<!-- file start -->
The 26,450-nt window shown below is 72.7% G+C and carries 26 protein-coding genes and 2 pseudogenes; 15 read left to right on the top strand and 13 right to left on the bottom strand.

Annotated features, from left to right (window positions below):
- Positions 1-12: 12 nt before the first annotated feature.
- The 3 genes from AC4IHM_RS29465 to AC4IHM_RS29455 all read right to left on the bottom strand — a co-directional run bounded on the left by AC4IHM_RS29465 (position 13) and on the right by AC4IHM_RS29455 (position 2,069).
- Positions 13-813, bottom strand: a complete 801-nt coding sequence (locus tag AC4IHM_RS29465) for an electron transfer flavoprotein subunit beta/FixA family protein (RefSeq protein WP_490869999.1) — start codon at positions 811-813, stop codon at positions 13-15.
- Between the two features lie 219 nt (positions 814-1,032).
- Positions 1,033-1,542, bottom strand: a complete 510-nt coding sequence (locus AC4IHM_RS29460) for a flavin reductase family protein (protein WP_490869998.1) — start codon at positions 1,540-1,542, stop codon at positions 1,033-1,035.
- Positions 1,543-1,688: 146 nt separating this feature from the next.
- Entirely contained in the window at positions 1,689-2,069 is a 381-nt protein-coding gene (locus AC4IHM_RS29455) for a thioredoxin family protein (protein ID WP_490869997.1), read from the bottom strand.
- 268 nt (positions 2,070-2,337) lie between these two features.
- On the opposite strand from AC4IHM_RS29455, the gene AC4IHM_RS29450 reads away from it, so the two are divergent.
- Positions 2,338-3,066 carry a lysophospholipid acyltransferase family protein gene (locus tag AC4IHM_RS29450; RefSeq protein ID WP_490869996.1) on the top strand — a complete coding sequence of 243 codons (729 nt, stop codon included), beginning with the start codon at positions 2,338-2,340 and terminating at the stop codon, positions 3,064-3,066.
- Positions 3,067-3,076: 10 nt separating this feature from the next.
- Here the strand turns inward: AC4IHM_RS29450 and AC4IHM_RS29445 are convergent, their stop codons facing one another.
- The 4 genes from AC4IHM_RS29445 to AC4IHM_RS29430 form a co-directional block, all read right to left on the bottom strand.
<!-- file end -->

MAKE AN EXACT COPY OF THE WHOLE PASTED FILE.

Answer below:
The 26,450-nt window shown below is 72.7% G+C and carries 26 protein-coding genes and 2 pseudogenes; 15 read left to right on the top strand and 13 right to left on the bottom strand.

Annotated features, from left to right (window positions below):
- Positions 1-12: 12 nt before the first annotated feature.
- The 3 genes from AC4IHM_RS29465 to AC4IHM_RS29455 all read right to left on the bottom strand — a co-directional run bounded on the left by AC4IHM_RS29465 (position 13) and on the right by AC4IHM_RS29455 (position 2,069).
- Positions 13-813, bottom strand: a complete 801-nt coding sequence (locus tag AC4IHM_RS29465) for an electron transfer flavoprotein subunit beta/FixA family protein (RefSeq protein WP_490869999.1) — start codon at positions 811-813, stop codon at positions 13-15.
- Between the two features lie 219 nt (positions 814-1,032).
- Positions 1,033-1,542, bottom strand: a complete 510-nt coding sequence (locus AC4IHM_RS29460) for a flavin reductase family protein (protein WP_490869998.1) — start codon at positions 1,540-1,542, stop codon at positions 1,033-1,035.
- Positions 1,543-1,688: 146 nt separating this feature from the next.
- Entirely contained in the window at positions 1,689-2,069 is a 381-nt protein-coding gene (locus AC4IHM_RS29455) for a thioredoxin family protein (protein ID WP_490869997.1), read from the bottom strand.
- 268 nt (positions 2,070-2,337) lie between these two features.
- On the opposite strand from AC4IHM_RS29455, the gene AC4IHM_RS29450 reads away from it, so the two are divergent.
- Positions 2,338-3,066 carry a lysophospholipid acyltransferase family protein gene (locus tag AC4IHM_RS29450; RefSeq protein ID WP_490869996.1) on the top strand — a complete coding sequence of 243 codons (729 nt, stop codon included), beginning with the start codon at positions 2,338-2,340 and terminating at the stop codon, positions 3,064-3,066.
- Positions 3,067-3,076: 10 nt separating this feature from the next.
- Here the strand turns inward: AC4IHM_RS29450 and AC4IHM_RS29445 are convergent, their stop codons facing one another.
- The 4 genes from AC4IHM_RS29445 to AC4IHM_RS29430 form a co-directional block, all read right to left on the bottom strand.